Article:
Students at Ryerson University are starting the school year with new courses, new clothes, and a new code telling them how they should behave.On September 3, Ryerson adopted Policy 61, which seeks to hold students accountable for all behaviour outside the classroom that interferes with the interests of the university or the activities of its members and neighbours.Policy 61 survived an opposition campaign led by the Ryerson Students’ Union including posters, leaflets, and petitions, but student leaders still have concerns. RSU VP Education Rebecca Rose told The Varsity that she worries the new regulations could be used to silence student voices on campus.Rose said student leaders were particularly concerned since thirteen U of T students were threatened action under the Code of Student Conduct after their involvement in a March 20 sit-in protest at Simcoe Hall this year. RSU executives noticed that the free speech provisions in Policy 61 were taken almost word for word from U of T’s Code of Student Conduct. “We came to realize we weren’t quite as safe as we thought,” she said.University of Toronto Student Union president Sandy Hudson says that Ryerson students are right to be concerned, particularly about the free speech provisions. “We find it patronizing and extremely concerning that our universities have taken to policing the behaviour of students,” she said. “I think both Ryerson and U of T students should be prepared to challenge the very existence of their respective administrations’ codes.”Hudson cites research suggesting that the aim of non-academic codes is to stifle student dissent, and notes that student unions across the country stand in opposition to such regulations.Rose also says that the language in Policy 61 is unclear about which student activities, particularly online, might get them in hot water with the university.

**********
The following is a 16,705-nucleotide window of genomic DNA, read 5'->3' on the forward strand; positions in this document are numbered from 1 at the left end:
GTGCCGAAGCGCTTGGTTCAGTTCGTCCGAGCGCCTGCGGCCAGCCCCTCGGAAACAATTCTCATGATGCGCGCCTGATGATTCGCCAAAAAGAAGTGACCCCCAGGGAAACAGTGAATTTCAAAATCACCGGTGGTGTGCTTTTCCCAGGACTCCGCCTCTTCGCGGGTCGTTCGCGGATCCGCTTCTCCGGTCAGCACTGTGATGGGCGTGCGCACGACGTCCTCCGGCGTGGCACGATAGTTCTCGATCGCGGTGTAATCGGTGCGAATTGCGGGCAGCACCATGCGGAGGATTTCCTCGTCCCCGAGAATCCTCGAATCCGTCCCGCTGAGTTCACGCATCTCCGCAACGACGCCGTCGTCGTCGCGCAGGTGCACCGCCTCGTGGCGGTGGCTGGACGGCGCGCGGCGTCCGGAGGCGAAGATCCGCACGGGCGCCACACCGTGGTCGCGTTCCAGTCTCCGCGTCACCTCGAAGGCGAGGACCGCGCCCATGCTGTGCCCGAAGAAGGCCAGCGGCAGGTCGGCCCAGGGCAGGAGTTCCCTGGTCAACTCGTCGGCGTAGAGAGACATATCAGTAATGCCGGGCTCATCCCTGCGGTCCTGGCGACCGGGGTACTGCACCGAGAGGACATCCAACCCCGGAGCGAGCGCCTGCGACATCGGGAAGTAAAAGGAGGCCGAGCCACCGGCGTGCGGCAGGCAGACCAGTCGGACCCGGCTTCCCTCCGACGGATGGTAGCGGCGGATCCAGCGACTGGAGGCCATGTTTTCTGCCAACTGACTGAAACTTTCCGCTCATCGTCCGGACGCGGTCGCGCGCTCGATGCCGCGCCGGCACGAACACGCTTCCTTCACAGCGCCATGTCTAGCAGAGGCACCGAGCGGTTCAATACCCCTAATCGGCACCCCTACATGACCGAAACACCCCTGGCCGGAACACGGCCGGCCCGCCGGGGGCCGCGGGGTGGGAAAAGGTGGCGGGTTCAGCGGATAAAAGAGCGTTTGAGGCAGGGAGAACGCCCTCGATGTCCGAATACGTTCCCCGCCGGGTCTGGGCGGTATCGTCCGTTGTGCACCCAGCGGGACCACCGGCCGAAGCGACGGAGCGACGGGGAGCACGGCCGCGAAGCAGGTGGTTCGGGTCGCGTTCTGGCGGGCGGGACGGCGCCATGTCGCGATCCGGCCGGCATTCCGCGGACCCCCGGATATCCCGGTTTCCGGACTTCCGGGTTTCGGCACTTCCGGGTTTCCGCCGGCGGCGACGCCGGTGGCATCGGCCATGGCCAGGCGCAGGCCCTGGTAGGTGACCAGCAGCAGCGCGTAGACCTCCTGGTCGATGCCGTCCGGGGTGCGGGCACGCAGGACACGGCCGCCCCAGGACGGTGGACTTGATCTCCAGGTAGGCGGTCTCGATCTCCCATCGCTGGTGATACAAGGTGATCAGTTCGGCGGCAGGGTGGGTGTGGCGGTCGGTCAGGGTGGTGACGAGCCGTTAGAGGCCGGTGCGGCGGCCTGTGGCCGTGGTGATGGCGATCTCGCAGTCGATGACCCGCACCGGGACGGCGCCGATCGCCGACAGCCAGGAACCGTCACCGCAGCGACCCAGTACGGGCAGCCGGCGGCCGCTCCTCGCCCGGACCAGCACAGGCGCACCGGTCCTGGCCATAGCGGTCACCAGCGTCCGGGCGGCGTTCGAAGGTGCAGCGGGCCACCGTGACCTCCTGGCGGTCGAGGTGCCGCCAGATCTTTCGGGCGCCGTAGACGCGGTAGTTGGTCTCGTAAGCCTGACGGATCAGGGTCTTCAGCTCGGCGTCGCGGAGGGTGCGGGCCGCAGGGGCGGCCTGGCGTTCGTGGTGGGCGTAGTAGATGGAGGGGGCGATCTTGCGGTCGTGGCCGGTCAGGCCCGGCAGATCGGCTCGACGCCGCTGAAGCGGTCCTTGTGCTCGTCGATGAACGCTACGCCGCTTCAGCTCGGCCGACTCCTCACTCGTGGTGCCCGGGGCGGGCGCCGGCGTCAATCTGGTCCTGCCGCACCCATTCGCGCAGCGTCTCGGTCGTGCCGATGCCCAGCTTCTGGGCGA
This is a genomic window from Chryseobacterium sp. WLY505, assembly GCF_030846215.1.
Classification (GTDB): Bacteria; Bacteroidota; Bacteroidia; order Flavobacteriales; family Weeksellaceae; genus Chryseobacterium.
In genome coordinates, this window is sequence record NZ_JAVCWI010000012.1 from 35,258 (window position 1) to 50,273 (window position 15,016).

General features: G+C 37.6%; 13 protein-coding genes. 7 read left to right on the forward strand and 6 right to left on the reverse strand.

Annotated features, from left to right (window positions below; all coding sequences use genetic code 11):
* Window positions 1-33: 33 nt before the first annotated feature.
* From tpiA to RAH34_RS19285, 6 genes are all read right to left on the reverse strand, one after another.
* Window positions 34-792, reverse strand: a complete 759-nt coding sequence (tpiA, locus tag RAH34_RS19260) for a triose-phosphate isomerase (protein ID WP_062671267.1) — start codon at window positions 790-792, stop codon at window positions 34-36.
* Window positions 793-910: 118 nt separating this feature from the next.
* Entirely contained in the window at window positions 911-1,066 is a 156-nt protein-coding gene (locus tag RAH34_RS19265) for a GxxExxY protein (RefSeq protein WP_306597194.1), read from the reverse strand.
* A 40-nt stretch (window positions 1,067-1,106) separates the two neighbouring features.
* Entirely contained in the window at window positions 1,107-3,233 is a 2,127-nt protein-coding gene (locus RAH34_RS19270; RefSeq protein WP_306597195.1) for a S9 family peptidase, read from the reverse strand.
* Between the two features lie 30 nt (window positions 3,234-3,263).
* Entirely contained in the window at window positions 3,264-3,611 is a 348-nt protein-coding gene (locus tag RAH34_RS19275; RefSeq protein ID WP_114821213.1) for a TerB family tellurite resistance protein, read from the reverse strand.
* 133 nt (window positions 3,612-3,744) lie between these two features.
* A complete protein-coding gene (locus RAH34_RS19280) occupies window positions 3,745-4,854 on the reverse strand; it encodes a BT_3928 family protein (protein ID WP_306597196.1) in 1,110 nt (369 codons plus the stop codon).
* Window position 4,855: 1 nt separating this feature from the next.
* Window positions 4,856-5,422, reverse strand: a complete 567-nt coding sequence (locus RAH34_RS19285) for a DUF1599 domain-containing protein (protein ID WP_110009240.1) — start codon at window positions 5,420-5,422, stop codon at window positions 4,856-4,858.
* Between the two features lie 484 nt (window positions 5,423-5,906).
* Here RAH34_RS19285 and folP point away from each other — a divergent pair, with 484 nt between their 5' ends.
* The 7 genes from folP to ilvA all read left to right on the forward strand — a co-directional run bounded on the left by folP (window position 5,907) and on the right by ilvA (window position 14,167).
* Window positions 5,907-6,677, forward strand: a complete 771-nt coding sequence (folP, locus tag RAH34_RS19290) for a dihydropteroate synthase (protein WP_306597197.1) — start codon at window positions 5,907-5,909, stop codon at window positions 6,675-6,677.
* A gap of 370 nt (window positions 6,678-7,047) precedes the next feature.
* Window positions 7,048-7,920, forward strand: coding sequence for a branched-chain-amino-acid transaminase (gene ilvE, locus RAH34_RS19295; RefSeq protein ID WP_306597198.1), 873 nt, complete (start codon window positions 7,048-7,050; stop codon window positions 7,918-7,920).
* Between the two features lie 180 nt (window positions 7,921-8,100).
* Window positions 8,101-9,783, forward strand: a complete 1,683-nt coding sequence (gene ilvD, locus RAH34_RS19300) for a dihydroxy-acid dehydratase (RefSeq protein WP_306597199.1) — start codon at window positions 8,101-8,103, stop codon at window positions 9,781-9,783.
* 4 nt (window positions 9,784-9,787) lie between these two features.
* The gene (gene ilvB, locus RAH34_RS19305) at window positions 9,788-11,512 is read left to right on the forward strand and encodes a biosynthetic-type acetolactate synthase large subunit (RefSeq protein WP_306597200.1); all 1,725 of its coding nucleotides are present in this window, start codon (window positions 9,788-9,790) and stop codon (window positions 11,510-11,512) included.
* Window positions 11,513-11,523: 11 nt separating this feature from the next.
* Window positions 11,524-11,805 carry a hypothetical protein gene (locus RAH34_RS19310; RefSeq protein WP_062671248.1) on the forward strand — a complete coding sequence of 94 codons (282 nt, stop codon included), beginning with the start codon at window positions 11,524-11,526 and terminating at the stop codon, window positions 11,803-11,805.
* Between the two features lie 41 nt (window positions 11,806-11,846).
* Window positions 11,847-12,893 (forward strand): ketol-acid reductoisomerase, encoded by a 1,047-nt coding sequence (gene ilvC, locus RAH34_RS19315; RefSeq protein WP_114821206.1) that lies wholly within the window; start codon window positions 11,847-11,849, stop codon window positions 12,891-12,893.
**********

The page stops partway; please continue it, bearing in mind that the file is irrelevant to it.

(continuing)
Both non-academic codes—at Ryerson and U of T—extend the university’s non-academic jurisdiction to students’ behaviour on the Internet, but do so only in passing, failing to specify the extent to which students’ online behaviour could be monitored. More specific Internet regulations found in an earlier draft of Policy 61 failed to make their way into the final code. Now that the regulations are official university policy, the RSU intends to educate students about their rights under the new rules. “The policies aren’t really advertised all that well,” notes Rose, “and it’s not until after the fact that they’re really thrown into students’ faces, and that’s unfortunate.”University of Ottawa dropped its code of conduct before the start of the semester due to staunch opposition from students due to similar concerns. Several other Ontario universities are in the midst of such battles, including Fanshawe College in London.